d) If either endpoint receives a STATUS message with cause "Information Element Non-existent or Not Implemented" or cause ""Access Information Discarded", and with a diagnostic field indicating the AAL Parameters Information Element identifier, it shall clear the call with cause "AAL Parameters cannot be supported."
e) If either endpoint receives CPCS-SDUs in excess of the negotiated MTU size, it may use IP fragmentation or may clear the call with cause "AAL Parameters cannot be supported". In this case, an error has occurred either due to a fault in an end system or in the ATM network. The error should be noted by ATM network management for human examination and intervention.
If the called endpoint incorrectly includes the Forward and Backward Maximum CPCS-SDU Size fields in the CONNECT messages (e.g. because the original SETUP message did not include these fields) or it sets these fields to an invalid value, then the calling party shall clear the call with cause "Invalid Information Element Contents".
The Path MTU Discovery mechanism is an Internet Standard [RFC-1191] and is an important mechanism for reducing IP fragmentation in the Internet. This mechanism is particularly important because new subnet ATM uses a default MTU sizes significantly different from older subnet technologies such as Ethernet and FDDI.
In order to ensure good performance throughout the Internet and also to permit IP to take full advantage of the potentially larger IP datagram sizes supported by ATM, all routers implementations that comply or conform with this specification must also implement the IP Path MTU Discovery mechanism as defined in RFC-1191 and clarified by RFC-1435. Host implementations should implement the IP Path MTU Discovery mechanism as defined in RFC-1191.
The Multiprotocol Encapsulation over ATM AAL5 defined in RFC-1483 is not specific to any model of IP and ATM interaction. [RFC-1483] Similarly, this specification is general enough to apply to all models for use of IP over ATM AAL5. Use of this specification is recommended for all implementatons of IP over ATM AAL5 in order to increase interoperability and performance. This specification does not conflict with the Classical IP over ATM specification and may be used as a conforming extension to that specification. [RFC-1577] Applicability of this draft is not limited to the Classical IP over ATM model.
Security issues are not discussed in this memo.
[RFC-791] Postel, J., "Internet Protocol - DARPA Internet Program Protocol Specification", STD 5, RFC 791, DARPA, September 1981.
[RFC-793] Postel, J., "Transmission Control Protocol - DARPA Internet Program Protocol Specification", STD 7, RFC 793, DARPA, September 1981.
[RFC-1122] Braden, R., Editor, Requirements for Internet Hosts -- Communications Layers, STD 3, RFC 1122, USC/Information Sciences Institute, October 1989, pp.58-60.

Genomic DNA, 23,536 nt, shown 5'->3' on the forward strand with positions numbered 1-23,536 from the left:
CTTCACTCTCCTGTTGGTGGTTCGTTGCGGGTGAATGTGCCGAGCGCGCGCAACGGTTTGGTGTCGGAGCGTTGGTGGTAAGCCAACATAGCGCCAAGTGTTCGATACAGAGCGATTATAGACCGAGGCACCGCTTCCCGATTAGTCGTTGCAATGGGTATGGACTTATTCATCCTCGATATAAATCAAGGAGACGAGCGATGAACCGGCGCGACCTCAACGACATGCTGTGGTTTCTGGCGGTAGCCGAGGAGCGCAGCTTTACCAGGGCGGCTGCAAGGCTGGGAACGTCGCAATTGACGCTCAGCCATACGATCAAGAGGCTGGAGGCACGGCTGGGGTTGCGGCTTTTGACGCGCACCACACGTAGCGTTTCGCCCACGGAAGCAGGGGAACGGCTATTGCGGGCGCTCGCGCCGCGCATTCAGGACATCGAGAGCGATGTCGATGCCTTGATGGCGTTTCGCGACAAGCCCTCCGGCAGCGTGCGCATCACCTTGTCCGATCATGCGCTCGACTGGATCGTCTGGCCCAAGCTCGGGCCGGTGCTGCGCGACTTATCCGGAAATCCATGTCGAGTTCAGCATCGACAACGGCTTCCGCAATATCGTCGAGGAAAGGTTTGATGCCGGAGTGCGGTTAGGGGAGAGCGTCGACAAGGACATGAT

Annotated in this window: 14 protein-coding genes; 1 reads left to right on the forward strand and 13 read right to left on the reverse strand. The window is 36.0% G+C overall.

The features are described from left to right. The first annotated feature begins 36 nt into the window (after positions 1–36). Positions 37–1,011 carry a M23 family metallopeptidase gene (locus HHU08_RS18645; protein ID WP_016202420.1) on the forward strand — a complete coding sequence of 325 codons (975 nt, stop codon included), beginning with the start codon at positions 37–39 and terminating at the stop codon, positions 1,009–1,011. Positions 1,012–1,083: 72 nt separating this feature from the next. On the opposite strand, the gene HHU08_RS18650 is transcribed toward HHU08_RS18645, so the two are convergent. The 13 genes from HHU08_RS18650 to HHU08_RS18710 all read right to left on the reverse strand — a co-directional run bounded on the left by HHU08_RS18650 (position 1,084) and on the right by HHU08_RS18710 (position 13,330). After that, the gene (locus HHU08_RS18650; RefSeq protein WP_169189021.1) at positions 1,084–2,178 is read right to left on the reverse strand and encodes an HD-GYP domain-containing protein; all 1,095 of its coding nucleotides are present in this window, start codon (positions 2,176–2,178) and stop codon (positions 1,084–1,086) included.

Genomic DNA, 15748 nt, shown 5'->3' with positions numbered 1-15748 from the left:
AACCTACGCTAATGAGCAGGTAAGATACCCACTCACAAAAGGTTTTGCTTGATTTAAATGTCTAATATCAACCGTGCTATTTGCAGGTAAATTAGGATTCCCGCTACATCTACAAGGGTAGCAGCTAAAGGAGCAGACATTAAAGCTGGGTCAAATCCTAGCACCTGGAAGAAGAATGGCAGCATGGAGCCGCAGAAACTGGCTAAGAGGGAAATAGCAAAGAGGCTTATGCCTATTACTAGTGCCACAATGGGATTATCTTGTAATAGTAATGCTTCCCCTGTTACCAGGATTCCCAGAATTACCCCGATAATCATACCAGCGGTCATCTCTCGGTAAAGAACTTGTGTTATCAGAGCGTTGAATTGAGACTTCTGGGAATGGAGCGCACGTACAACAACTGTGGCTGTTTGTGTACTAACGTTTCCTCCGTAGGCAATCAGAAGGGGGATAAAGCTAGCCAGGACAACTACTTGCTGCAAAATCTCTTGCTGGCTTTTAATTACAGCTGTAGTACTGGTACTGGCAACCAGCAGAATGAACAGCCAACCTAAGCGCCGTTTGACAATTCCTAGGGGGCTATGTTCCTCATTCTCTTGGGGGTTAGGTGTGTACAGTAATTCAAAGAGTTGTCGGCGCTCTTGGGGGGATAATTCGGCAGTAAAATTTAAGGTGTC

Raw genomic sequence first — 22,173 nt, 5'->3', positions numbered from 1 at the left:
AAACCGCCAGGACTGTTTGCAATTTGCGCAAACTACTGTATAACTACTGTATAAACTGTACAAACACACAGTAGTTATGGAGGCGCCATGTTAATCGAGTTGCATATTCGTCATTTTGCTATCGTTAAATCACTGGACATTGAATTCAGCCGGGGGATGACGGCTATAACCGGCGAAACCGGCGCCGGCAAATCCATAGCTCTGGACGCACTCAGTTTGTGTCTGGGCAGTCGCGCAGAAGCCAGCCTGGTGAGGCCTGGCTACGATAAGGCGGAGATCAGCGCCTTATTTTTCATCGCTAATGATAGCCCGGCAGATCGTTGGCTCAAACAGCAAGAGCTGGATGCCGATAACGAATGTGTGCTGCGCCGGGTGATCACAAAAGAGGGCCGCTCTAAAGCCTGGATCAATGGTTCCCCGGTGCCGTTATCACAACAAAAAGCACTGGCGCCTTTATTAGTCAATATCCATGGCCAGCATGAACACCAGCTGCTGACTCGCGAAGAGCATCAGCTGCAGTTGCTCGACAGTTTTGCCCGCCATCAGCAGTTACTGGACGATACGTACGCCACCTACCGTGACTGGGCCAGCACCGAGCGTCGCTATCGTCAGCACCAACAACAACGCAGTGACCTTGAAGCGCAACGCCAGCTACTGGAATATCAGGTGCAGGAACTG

[RFC-1191] Mogul, J., and S. Deering, "Path MTU Discovery", RFC 1191, DECWRL, Stanford University, November 1990.
[RFC-1209] Piscitello, D., and J. Lawrence, "The Transmission of IP Datagrams over the SMDS Service", RFC 1209, Bell Communications Research, March 1991.
[RFC-1435] Knowles, S., "IESG Advice from Experience with Path MTU Discovery, RFC-1435, IESG, March 1993.
[RFC-1483] Heinanen, J., "Multiprotocol Encapsulation over ATM Adapatation Layer 5", RFC 1483, Telecom Finland, July 1993.
[RFC-1577] Laubach, M., "Classical IP and ARP over ATM", RFC 1577, Hewlett-Packard Laboratories, January 1994.
[ATMF93a] Breault, R., Grace, J., Jaeger, J., and L. Wojnaroski, Editors, "ATM Forum User Network Interface Specification", Version 3.0, Section 22.214.171.124, p. 194-200, 10 September 1993, ATM Forum.
[ATMF93b] Breault, R., Grace, J., Jaeger, J., and L. Wojnaroski, Editors, "ATM Forum User Network Interface Specification", Version 3.0, Section 126.96.36.199, p. 171-172, 10 September 1993, ATM Forum.
[ATMF93c] Breault, R., Grace, J., Jaeger, J., and L. Wojnaroski, Editors, "ATM Forum User Network Interface Specification", Version 3.0, Section 188.8.131.52, p. 168, 10 September 1993, ATM Forum.
[KM87] Kent C., and J. Mogul, "Fragmentation Considered Harmful", Proceedings of the ACM SIGCOMM '87 Workshop on Frontiers in Computer Communications Technology, August 1987.
While all members of the IETF's IP over ATM Working Group have been helpful, Vern Schryver, Rob Warnock, Craig Partridge, Subbu Subramaniam, and Bryan Lyles have been especially helpful to the author in analysing the host and routing implications of the default IP MTU value. Similarly, Dan Grossman provided significant review and help in ensuring alignment of this text with the related work in the ATM Forum and ITU.
Author's organisation provided for identification purposes only. This document presents the author's views and is not necessarily the official opinion of his employer.
Randall J. Atkinson
Information Technology Division
Naval Research Laboratory
Washington, DC 20375-5320